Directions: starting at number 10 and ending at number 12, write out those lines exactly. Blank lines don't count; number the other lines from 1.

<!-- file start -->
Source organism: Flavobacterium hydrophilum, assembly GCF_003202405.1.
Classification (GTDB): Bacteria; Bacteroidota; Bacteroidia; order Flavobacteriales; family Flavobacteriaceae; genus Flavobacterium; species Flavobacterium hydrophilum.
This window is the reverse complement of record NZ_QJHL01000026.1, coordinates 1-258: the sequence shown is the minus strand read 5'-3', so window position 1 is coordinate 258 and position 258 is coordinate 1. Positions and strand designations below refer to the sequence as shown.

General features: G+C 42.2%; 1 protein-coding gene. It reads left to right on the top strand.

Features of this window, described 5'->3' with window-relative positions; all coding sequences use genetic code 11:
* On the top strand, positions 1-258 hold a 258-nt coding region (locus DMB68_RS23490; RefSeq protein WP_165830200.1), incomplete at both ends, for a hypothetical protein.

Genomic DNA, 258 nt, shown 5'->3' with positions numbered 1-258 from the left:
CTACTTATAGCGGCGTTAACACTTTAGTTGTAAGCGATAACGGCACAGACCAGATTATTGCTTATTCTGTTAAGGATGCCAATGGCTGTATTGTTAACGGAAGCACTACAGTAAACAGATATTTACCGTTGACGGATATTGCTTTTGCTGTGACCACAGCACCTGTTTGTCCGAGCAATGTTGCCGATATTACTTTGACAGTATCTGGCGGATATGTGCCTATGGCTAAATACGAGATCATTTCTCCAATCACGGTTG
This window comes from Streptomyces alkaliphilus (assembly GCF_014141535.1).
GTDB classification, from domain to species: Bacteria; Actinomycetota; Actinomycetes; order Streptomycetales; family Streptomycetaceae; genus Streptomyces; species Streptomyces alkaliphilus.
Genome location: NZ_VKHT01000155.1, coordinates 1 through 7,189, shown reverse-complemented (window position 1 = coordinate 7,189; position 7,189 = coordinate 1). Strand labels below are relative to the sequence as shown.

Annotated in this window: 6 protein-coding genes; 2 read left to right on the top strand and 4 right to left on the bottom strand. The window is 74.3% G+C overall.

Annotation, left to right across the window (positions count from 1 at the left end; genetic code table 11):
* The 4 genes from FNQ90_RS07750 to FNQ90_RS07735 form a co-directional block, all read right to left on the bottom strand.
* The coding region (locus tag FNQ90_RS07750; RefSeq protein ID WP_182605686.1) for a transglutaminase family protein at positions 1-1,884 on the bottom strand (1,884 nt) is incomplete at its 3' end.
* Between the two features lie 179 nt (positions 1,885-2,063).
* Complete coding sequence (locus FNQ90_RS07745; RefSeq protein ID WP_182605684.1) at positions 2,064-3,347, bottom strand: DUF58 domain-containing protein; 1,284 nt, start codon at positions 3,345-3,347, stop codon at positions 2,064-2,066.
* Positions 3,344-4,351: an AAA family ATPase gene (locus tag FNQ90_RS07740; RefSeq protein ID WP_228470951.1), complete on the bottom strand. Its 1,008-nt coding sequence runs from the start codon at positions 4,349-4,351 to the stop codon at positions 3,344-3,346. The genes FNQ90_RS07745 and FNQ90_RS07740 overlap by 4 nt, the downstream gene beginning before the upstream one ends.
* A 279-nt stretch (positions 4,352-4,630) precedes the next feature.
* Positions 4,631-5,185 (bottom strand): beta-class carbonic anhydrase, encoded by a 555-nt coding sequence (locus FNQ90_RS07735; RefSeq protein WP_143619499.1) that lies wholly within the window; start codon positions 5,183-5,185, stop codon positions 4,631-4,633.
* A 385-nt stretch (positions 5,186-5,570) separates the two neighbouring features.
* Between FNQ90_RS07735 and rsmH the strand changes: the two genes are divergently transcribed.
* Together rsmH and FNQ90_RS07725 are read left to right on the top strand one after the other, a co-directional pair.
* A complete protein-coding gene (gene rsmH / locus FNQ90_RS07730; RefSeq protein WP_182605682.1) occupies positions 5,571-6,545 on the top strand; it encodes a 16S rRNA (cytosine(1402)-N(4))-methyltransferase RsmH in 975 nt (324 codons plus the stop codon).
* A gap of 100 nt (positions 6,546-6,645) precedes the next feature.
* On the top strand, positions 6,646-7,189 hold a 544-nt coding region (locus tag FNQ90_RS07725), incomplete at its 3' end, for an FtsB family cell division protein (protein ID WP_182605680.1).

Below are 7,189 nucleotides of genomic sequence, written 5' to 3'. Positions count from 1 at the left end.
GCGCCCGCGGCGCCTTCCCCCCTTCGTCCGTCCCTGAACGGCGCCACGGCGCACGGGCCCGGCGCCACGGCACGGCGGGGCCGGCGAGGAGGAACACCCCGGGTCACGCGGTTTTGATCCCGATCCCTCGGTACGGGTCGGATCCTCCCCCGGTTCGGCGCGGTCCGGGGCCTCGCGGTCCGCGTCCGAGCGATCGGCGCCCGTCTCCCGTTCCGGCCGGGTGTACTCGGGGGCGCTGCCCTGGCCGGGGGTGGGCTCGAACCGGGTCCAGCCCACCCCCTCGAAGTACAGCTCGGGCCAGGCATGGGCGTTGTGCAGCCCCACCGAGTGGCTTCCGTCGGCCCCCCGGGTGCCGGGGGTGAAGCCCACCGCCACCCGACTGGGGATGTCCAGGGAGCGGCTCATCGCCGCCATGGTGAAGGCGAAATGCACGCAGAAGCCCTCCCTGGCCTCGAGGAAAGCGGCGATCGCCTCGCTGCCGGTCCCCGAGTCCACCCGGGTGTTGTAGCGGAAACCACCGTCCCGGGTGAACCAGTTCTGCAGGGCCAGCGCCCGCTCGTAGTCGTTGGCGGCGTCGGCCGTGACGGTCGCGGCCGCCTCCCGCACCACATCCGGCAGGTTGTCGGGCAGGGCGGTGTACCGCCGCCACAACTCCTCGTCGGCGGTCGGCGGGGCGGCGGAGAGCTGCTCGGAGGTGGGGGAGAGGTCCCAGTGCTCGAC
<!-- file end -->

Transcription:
GTDB classification, from domain to species: Bacteria; Actinomycetota; Actinomycetes; order Streptomycetales; family Streptomycetaceae; genus Streptomyces; species Streptomyces alkaliphilus.
Genome location: NZ_VKHT01000155.1, coordinates 1 through 7,189, shown reverse-complemented (window position 1 = coordinate 7,189; position 7,189 = coordinate 1). Strand labels below are relative to the sequence as shown.

Annotated in this window: 6 protein-coding genes; 2 read left to right on the top strand and 4 right to left on the bottom strand. The window is 74.3% G+C overall.